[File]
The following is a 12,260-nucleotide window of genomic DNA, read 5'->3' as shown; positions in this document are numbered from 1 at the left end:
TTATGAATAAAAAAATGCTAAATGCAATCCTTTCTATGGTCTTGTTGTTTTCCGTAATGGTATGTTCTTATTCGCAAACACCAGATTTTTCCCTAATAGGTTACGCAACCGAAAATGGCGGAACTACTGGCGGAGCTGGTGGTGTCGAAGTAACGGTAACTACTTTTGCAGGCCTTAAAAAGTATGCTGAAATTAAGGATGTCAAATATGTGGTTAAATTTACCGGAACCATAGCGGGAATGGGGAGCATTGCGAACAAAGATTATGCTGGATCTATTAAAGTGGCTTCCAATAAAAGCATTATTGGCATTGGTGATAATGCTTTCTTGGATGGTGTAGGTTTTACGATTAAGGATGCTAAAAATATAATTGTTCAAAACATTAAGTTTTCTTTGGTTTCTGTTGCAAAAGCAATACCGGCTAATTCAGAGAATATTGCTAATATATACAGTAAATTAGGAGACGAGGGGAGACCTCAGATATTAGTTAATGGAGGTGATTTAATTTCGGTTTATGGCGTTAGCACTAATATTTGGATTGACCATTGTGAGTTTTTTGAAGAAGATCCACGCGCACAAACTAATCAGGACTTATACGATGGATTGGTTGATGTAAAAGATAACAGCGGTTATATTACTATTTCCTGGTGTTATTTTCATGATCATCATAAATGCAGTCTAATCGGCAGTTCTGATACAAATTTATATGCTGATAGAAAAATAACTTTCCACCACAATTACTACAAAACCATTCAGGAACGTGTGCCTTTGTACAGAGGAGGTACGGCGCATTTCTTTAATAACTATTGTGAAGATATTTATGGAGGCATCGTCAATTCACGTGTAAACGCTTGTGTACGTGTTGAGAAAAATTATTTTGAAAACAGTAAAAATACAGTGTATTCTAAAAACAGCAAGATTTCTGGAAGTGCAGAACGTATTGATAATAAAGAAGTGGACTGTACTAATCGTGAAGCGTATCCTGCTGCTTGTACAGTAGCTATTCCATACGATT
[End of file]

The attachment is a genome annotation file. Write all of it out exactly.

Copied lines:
The following is a 12,260-nucleotide window of genomic DNA, read 5'->3' as shown; positions in this document are numbered from 1 at the left end:
TTATGAATAAAAAAATGCTAAATGCAATCCTTTCTATGGTCTTGTTGTTTTCCGTAATGGTATGTTCTTATTCGCAAACACCAGATTTTTCCCTAATAGGTTACGCAACCGAAAATGGCGGAACTACTGGCGGAGCTGGTGGTGTCGAAGTAACGGTAACTACTTTTGCAGGCCTTAAAAAGTATGCTGAAATTAAGGATGTCAAATATGTGGTTAAATTTACCGGAACCATAGCGGGAATGGGGAGCATTGCGAACAAAGATTATGCTGGATCTATTAAAGTGGCTTCCAATAAAAGCATTATTGGCATTGGTGATAATGCTTTCTTGGATGGTGTAGGTTTTACGATTAAGGATGCTAAAAATATAATTGTTCAAAACATTAAGTTTTCTTTGGTTTCTGTTGCAAAAGCAATACCGGCTAATTCAGAGAATATTGCTAATATATACAGTAAATTAGGAGACGAGGGGAGACCTCAGATATTAGTTAATGGAGGTGATTTAATTTCGGTTTATGGCGTTAGCACTAATATTTGGATTGACCATTGTGAGTTTTTTGAAGAAGATCCACGCGCACAAACTAATCAGGACTTATACGATGGATTGGTTGATGTAAAAGATAACAGCGGTTATATTACTATTTCCTGGTGTTATTTTCATGATCATCATAAATGCAGTCTAATCGGCAGTTCTGATACAAATTTATATGCTGATAGAAAAATAACTTTCCACCACAATTACTACAAAACCATTCAGGAACGTGTGCCTTTGTACAGAGGAGGTACGGCGCATTTCTTTAATAACTATTGTGAAGATATTTATGGAGGCATCGTCAATTCACGTGTAAACGCTTGTGTACGTGTTGAGAAAAATTATTTTGAAAACAGTAAAAATACAGTGTATTCTAAAAACAGCAAGATTTCTGGAAGTGCAGAACGTATTGATAATAAAGAAGTGGACTGTACTAATCGTGAAGCGTATCCTGCTGCTTGTACAGTAGCTATTCCATACGATT